Heuchera parviflora

Species Native to Missouri
Common Name: littleflower alumroot 
Type: Herbaceous perennial
Family: Saxifragaceae
Native Range: Southeastern United States
Zone: 5 to 9
Height: 0.50 to 1.50 feet
Spread: 0.50 to 1.00 feet
Bloom Time: July to September
Bloom Description: White to pale pink
Sun: Part shade to full shade
Water: Dry to medium
Maintenance: Low
Flower: Showy
Tolerate: Rabbit, Deer, Shallow-Rocky Soil


Best grown in evenly moist to dry, well-draining soil in part shade to full shade. Tolerant of a wide range of growing conditions including shallow, rocky soils, full sun, and dry shade. Intolerant of overly moist, poorly drained soils. Hardy in Zones 5-9.

Noteworthy Characteristics

Heuchera parviflora, commonly called littleflower alumroot or cave alumroot, is a herbaceous perennial native to the southern Appalachian Mountains and Appalachian Plateau from West Virginia south to Alabama, and west through the Ozark Mountains of Missouri and Arkansas. It can be found growing on shaded or north-facing rocky cliffs, ledges, and undercuts. Mature plants will have clumps of basal foliage reaching around 6-8" tall with a 6-12" spread. The more or less circular to reniform (kidney-shaped) leaves will reach 1-5" wide, with 5-7 shallow lobes and scalloped margins. The lower leaf surfaces are often purplish in color. The inflorescences can reach 3.5-17.5" long and are made up of open panicles of small, white to pink-tinted flowers with reflexed petals held on upright, leafless flowering stalks. Blooming begins in mid-summer and lasts to early fall. The leaves, petioles, and flowering stalks are covered in glandular hairs, giving them a sticky texture.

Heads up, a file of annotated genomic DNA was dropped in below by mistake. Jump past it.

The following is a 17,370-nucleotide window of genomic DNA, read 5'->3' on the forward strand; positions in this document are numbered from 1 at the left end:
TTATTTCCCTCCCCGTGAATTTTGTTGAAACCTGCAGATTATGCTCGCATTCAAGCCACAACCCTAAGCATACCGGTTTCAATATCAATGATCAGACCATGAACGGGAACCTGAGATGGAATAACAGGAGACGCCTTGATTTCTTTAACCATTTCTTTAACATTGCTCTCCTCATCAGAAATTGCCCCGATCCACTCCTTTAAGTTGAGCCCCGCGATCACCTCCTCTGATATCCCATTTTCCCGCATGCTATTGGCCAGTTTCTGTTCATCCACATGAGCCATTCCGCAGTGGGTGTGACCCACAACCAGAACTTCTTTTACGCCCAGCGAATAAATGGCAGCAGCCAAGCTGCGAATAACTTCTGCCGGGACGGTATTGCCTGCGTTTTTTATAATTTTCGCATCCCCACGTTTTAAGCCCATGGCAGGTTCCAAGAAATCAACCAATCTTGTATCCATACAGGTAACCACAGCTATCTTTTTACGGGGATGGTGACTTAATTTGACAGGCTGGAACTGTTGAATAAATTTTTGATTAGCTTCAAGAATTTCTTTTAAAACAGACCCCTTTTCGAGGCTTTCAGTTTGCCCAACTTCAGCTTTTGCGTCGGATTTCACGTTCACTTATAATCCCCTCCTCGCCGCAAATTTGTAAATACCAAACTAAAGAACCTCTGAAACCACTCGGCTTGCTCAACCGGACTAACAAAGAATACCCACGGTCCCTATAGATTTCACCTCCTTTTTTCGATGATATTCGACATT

Genus name honors Johann Heinrich von Heucher (1677-1747), physician, botanist and medicinal plant expert at Wittenberg University, Germany.

The specific epithet parviflora means "small flowered", in reference to the size of the flowers of this species.

The common name littleflower alumroot refers to the size of the flowers and the common name cave alumroot refers to the preferred habitat of this species. Alumroot is in reference to the medicinal use of some species plants as an astringent to stop bleeding.


No major pest or disease problems of note. Deer and rabbits tend to avoid this plant.


Woodland gardens, woodland edges, rock gardens, mixed border fronts. Can be massed to create a small-scale ground cover. Suitable for use in large container plantings.